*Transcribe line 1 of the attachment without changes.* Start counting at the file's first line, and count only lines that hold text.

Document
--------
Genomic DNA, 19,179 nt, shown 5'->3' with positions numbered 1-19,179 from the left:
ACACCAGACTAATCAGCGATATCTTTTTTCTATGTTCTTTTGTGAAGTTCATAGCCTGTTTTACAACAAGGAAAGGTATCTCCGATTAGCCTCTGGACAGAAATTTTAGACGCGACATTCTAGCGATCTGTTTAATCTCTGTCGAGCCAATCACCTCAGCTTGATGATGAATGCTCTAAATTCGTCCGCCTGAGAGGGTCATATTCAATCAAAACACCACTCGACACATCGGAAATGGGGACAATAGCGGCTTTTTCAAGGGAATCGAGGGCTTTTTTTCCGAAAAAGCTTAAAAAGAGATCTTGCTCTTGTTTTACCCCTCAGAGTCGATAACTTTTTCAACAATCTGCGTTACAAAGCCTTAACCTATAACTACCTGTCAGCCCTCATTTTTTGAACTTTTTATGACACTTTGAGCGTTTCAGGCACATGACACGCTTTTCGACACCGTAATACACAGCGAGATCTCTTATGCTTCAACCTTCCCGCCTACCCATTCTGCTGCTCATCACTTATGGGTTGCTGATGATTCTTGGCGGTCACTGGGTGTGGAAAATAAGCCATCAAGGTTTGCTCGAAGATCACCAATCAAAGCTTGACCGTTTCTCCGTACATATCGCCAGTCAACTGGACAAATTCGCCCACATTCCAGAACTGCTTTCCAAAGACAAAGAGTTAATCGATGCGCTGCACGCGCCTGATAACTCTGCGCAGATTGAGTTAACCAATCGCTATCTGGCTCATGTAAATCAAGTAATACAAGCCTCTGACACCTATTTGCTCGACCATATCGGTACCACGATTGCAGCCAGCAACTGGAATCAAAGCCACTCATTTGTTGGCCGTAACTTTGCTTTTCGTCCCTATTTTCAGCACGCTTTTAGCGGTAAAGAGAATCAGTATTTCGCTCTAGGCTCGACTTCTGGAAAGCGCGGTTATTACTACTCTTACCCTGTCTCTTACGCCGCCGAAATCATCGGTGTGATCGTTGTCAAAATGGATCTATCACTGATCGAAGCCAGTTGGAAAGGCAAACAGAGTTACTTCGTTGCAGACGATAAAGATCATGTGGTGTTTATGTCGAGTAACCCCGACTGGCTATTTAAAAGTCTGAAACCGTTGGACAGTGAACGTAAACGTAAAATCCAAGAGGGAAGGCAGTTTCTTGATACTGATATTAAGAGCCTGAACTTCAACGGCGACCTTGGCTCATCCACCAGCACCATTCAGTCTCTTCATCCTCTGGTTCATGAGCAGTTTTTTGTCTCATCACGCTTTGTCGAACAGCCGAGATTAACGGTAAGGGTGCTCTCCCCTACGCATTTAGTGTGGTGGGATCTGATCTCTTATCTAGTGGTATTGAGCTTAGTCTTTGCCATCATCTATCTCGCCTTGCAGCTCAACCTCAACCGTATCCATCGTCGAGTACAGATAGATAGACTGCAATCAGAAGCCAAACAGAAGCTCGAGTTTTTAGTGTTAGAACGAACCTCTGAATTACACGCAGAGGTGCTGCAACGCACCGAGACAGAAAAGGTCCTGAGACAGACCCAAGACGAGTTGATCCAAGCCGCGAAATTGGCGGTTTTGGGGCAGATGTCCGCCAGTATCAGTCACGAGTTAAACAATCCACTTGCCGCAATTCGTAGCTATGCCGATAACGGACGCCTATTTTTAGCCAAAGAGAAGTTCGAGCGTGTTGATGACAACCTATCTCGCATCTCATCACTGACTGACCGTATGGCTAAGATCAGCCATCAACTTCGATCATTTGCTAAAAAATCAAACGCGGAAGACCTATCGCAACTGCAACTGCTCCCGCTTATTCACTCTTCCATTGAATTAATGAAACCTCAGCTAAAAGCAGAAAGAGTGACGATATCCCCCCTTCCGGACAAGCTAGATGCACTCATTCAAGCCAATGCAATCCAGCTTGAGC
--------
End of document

Genomic DNA, 19,179 nt, shown 5'->3' with positions numbered 1-19,179 from the left: